Gracious Father, I’m thankful that You give me strength for today’s demands, patience in problems, and power for pressures.
Read Psalm 32:1–11
Of David. A
Scripture taken from the THE HOLY BIBLE, NEW INTERNATIONAL VERSION, NIV Copyright © 1973, 1978, 1984, 2011 by Biblica, Inc.® Used by permission. All rights reserved worldwide.
“Level with God. Talk openly, squarely with him. He will forgive. The cross is his pledge. His word is his bond. Happiness begins with forgiveness and nowhere else” (David Hubbard, 1928–1996).
Honesty in any relationship is key, and nowhere is this more apparent than in how we treat the sins that offend God. Western culture especially tells us every day that doing what feels good should be our guide, rather than right and wrong. Politicians routinely refer to their abuse of power and immoral actions as “a mistake” or “an error in judgment” while they hang on to their positions. It is hard not to be influenced by all of this and not lose our sensitivity, as Christians, to the seriousness of sin. The psalmist tells us that the truly happy person is the one whose sins are forgiven and in whom there is no deceit (1,2). For some, the temptation is not to admit the guilt; for others, the challenge is to recognize wrongdoing for what it is in the first place. Paradoxically, those who do not cover up their sin (5) but acknowledge it will find their sin covered and forgiven (1).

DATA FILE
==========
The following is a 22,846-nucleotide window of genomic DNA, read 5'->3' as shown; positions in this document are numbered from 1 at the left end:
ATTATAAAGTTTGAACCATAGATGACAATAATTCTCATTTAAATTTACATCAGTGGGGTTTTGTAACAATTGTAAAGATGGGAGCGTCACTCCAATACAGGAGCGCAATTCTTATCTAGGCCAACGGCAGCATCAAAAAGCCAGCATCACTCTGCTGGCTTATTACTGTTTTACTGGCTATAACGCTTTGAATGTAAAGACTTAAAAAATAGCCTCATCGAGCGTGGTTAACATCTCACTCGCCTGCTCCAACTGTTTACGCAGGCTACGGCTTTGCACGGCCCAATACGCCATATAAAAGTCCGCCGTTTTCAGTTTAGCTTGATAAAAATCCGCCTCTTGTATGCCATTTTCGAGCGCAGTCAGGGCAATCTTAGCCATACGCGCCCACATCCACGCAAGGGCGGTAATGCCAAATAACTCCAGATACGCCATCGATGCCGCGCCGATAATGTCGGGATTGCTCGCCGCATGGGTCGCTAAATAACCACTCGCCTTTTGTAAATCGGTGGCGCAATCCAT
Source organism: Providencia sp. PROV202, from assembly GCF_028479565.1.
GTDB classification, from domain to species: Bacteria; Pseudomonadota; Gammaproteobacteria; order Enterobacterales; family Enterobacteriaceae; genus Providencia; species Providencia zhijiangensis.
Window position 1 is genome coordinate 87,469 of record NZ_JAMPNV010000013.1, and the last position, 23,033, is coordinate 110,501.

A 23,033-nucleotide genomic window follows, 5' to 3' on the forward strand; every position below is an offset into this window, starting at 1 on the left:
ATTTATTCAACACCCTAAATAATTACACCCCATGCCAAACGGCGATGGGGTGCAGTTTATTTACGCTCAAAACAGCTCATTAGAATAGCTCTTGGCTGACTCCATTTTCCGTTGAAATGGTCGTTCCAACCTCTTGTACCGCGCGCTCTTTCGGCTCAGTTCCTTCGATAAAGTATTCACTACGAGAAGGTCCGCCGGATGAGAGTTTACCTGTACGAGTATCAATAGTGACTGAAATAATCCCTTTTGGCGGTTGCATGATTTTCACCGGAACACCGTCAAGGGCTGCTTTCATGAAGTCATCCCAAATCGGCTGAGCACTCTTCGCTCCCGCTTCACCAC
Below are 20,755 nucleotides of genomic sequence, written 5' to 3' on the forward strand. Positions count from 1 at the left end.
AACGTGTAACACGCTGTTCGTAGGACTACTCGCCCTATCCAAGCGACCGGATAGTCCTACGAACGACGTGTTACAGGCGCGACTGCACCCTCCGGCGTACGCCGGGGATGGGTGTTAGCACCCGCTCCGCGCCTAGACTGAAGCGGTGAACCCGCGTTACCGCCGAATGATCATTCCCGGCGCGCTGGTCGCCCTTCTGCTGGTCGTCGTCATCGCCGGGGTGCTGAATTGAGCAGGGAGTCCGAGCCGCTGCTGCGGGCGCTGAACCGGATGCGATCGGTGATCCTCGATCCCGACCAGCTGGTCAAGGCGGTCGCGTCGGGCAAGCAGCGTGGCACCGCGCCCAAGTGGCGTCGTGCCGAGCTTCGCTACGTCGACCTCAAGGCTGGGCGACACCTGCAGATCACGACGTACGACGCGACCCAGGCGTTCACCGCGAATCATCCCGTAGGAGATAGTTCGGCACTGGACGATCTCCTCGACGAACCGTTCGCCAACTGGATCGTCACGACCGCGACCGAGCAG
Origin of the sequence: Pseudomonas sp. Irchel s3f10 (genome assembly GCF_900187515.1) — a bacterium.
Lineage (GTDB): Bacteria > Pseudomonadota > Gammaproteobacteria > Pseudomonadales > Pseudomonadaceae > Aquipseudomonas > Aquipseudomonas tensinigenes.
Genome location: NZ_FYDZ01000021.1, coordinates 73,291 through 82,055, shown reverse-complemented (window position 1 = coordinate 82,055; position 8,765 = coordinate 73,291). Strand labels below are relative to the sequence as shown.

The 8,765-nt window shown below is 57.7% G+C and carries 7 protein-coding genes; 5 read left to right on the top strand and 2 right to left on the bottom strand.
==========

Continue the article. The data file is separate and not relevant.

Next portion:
As in friendship or marriage, admitting wrongdoing and forgiveness is a necessary condition to building an honest relationship. This is only the foundation, however, and there needs to be ongoing communication and time spent together. Seeking God in prayer in the good times is necessary, so that when trouble comes we will not be overwhelmed by it (6) but be sustained and hidden in God (7).
As the relationship deepens, we can grow in discernment of God’s will, so we do not need to be prodded and pushed like animals (9) but will respond to his gentle prompting, the counsel of his loving eye (8).
In what ways could you compare yourself to the horse or the mule (9)? What’s the essence of this psalm for you?
Merciful Lord, don’t let the anguish and the insight of the psalmist be lost on me. Teach me to delight in coming to terms with You.
Click here to sign up to receive the EXTRAs via email each quarter.